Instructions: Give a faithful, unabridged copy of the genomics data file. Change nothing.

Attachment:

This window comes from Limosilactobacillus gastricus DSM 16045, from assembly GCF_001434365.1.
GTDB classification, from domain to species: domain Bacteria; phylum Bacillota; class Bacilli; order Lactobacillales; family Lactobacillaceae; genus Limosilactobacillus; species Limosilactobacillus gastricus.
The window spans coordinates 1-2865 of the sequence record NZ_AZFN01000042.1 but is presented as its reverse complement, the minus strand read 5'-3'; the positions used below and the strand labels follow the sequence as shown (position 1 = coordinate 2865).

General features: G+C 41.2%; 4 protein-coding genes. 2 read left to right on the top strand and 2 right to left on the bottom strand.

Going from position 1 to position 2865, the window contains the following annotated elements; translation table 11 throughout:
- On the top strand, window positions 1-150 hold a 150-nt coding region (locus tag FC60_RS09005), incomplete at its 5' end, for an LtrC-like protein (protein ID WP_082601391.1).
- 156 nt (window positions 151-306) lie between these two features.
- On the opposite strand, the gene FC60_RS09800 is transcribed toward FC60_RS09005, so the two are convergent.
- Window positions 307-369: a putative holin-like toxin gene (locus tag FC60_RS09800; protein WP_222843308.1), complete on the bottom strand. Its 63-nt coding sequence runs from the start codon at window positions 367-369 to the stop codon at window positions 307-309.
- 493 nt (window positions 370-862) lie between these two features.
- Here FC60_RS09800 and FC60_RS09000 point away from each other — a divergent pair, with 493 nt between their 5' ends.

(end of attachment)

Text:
This window comes from Limosilactobacillus gastricus DSM 16045, from assembly GCF_001434365.1.
GTDB classification, from domain to species: domain Bacteria; phylum Bacillota; class Bacilli; order Lactobacillales; family Lactobacillaceae; genus Limosilactobacillus; species Limosilactobacillus gastricus.
The window spans coordinates 1-2865 of the sequence record NZ_AZFN01000042.1 but is presented as its reverse complement, the minus strand read 5'-3'; the positions used below and the strand labels follow the sequence as shown (position 1 = coordinate 2865).

General features: G+C 41.2%; 4 protein-coding genes. 2 read left to right on the top strand and 2 right to left on the bottom strand.

Going from position 1 to position 2865, the window contains the following annotated elements; translation table 11 throughout:
- On the top strand, window positions 1-150 hold a 150-nt coding region (locus tag FC60_RS09005), incomplete at its 5' end, for an LtrC-like protein (protein ID WP_082601391.1).
- 156 nt (window positions 151-306) lie between these two features.
- On the opposite strand, the gene FC60_RS09800 is transcribed toward FC60_RS09005, so the two are convergent.
- Window positions 307-369: a putative holin-like toxin gene (locus tag FC60_RS09800; protein WP_222843308.1), complete on the bottom strand. Its 63-nt coding sequence runs from the start codon at window positions 367-369 to the stop codon at window positions 307-309.
- 493 nt (window positions 370-862) lie between these two features.
- Here FC60_RS09800 and FC60_RS09000 point away from each other — a divergent pair, with 493 nt between their 5' ends.